The Dark Detectives: How to Defeat Reconnaissance-as-a-Service

In almost any type of warfare, reconnaissance is a much-needed first step. This certainly holds true for cyberwarfare. The steps are frequently portrayed as progressing from left to right. Two examples that describe the tactics attackers employ in a campaign are the MITRE ATT&CK framework and the Lockheed Martin Kill Chain. Pre-attack tactics like reconnaissance, planning and development are included on the left side. The execution phases, which involve launching malware and stealing data, are on the right.

Since ransomware has become so profitable, cybercriminals are getting craftier and investing a lot more energy in reconnaissance. As they become more sophisticated and cybercrime syndicates grow and progress, we’re seeing the rise of reconnaissance-as-a-service (RaaS).

Good Reconnaissance is Good Business

Cybercriminals driven by financial gain will pay more attention to left-side operations as the number of incidents rises and gangs fight for a piece of the lucrative pie. These groups are expected to devote more time and resources to reconnaissance and looking for zero-day capabilities, similar to nation-state-funded APT outfits.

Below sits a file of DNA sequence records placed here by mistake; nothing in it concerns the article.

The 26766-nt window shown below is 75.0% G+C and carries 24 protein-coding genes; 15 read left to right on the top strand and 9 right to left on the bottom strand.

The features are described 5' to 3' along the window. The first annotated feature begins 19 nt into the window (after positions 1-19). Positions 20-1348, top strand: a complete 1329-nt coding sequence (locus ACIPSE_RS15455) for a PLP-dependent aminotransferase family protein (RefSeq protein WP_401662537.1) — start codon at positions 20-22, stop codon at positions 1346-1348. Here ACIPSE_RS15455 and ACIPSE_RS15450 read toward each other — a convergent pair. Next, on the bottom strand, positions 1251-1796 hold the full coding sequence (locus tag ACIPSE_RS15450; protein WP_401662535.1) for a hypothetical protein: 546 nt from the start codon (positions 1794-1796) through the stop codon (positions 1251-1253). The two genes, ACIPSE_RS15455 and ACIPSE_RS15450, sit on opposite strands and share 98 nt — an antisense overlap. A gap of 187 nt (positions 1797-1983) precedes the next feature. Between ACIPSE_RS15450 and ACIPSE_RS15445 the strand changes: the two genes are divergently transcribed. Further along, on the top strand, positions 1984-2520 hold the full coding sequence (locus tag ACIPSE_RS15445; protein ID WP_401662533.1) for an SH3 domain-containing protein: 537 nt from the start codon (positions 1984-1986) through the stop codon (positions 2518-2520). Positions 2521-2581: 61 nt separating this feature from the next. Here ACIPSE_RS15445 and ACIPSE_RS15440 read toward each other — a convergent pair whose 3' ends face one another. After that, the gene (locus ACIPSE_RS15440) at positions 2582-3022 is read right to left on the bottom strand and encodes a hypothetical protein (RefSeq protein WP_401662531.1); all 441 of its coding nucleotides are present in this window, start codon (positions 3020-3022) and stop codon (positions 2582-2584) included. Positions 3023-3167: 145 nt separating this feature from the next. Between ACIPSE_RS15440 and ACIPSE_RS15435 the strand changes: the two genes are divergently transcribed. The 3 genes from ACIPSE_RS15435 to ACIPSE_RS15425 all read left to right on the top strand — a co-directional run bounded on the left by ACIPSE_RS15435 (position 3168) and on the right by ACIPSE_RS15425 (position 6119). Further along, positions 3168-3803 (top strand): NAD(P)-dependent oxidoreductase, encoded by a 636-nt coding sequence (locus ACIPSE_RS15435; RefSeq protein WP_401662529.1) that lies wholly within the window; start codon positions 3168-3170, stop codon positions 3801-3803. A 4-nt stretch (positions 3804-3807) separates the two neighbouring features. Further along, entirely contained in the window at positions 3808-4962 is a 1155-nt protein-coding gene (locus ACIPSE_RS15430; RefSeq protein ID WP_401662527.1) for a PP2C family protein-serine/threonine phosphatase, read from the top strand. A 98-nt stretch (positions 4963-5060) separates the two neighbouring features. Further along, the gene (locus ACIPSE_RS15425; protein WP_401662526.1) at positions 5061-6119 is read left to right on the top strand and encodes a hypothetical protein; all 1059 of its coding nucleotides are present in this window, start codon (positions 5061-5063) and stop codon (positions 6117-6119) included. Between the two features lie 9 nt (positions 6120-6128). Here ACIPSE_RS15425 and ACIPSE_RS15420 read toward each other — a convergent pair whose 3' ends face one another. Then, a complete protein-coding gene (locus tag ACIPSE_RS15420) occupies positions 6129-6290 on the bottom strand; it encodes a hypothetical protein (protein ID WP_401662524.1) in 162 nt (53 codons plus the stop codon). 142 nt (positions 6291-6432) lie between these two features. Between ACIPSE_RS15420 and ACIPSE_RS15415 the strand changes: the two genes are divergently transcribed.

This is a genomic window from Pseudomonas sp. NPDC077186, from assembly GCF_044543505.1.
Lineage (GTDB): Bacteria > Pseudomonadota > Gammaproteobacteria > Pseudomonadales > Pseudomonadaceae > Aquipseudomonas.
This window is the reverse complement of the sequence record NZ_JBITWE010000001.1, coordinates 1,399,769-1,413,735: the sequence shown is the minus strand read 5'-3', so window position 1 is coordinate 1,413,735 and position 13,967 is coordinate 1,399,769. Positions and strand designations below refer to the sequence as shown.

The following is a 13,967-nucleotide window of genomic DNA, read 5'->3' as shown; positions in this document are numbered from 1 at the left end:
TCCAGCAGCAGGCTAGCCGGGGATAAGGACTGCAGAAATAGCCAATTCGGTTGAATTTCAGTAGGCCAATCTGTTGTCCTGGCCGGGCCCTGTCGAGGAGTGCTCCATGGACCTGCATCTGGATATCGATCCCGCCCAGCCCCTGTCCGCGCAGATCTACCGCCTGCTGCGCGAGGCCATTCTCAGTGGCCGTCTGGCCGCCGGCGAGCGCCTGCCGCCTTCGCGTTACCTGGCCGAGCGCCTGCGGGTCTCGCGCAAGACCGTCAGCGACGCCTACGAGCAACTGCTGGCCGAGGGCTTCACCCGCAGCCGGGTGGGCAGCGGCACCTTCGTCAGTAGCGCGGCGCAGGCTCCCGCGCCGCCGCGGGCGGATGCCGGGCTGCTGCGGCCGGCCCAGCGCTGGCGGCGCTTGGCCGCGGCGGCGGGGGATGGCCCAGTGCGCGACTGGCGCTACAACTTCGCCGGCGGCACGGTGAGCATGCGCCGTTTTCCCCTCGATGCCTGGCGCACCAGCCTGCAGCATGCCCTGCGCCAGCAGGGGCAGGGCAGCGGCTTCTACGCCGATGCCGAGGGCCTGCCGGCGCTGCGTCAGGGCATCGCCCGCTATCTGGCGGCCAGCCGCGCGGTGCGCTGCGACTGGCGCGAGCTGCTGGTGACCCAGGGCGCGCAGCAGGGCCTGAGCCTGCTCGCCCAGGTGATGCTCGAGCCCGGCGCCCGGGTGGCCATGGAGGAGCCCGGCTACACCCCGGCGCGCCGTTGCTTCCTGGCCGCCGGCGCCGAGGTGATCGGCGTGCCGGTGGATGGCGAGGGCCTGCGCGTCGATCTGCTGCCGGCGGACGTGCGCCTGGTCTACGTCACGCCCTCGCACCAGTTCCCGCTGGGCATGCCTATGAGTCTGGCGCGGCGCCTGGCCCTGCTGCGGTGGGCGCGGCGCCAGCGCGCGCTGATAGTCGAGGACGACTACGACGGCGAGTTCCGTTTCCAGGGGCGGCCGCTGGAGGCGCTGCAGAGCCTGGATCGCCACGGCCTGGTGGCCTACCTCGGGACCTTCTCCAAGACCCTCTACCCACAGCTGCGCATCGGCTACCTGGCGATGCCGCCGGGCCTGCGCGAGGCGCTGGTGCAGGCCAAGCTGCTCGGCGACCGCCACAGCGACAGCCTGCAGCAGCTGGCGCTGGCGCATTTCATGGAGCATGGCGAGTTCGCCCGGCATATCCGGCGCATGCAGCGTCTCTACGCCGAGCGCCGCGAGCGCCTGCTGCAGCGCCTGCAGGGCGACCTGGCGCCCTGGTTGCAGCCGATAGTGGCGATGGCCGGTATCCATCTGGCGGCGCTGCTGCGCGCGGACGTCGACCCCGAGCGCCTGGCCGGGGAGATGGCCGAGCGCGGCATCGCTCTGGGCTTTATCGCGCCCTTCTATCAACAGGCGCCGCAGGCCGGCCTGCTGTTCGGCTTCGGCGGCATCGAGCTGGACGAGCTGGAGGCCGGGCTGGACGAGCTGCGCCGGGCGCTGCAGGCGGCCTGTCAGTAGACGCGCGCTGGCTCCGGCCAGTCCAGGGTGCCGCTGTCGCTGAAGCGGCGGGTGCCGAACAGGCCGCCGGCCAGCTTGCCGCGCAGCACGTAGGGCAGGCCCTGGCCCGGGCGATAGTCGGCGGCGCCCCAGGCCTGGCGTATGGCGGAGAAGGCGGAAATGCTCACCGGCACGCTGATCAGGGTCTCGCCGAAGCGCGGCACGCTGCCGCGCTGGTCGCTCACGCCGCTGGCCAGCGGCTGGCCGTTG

Bad actors can increase their chances of a successful attack by spending more time doing reconnaissance on the left side. They can often use the same reconnaissance methods against other enterprises after their first success. So, putting in a little work upfront might pay off in a big way.

Attack kits will make it simpler for other cybercriminals to reuse strategies and take advantage of vulnerabilities. Because more attackers and their affiliates will be launching assaults concurrently – as a result of these kits and the rise of malware-as-a-service – the total number of attacks is likely to increase. This, of course, increases the burden on security teams.

Operationalizing Reconnaissance

Because attacks are growing more targeted, it’s probable that attackers will employ “detectives” on the dark web to get intel on a specific target before launching an attack. Like the information one may glean by engaging a private investigator, reconnaissance-as-a-service could offer detailed attack plans. These might include an enterprise’s security plan, known external vulnerabilities, the number of servers they have, compromised credentials for sale, key cybersecurity personnel and other information.

These details will help malicious actors carry out highly targeted and effective attacks. Attacks powered by crime-as-a-service models make it crucial to halt adversaries earlier during reconnaissance.

How to Combat RaaS

Organizations require comprehensive, scalable security that supports visibility and network communication in order to defend against sophisticated attacks. Security systems should incorporate artificial intelligence because organizations need to recognize attack patterns, respond quickly and in a coordinated manner so they can and thwart attacks in real-time. Additionally, solutions must be scalable to deal with the rise in attacks.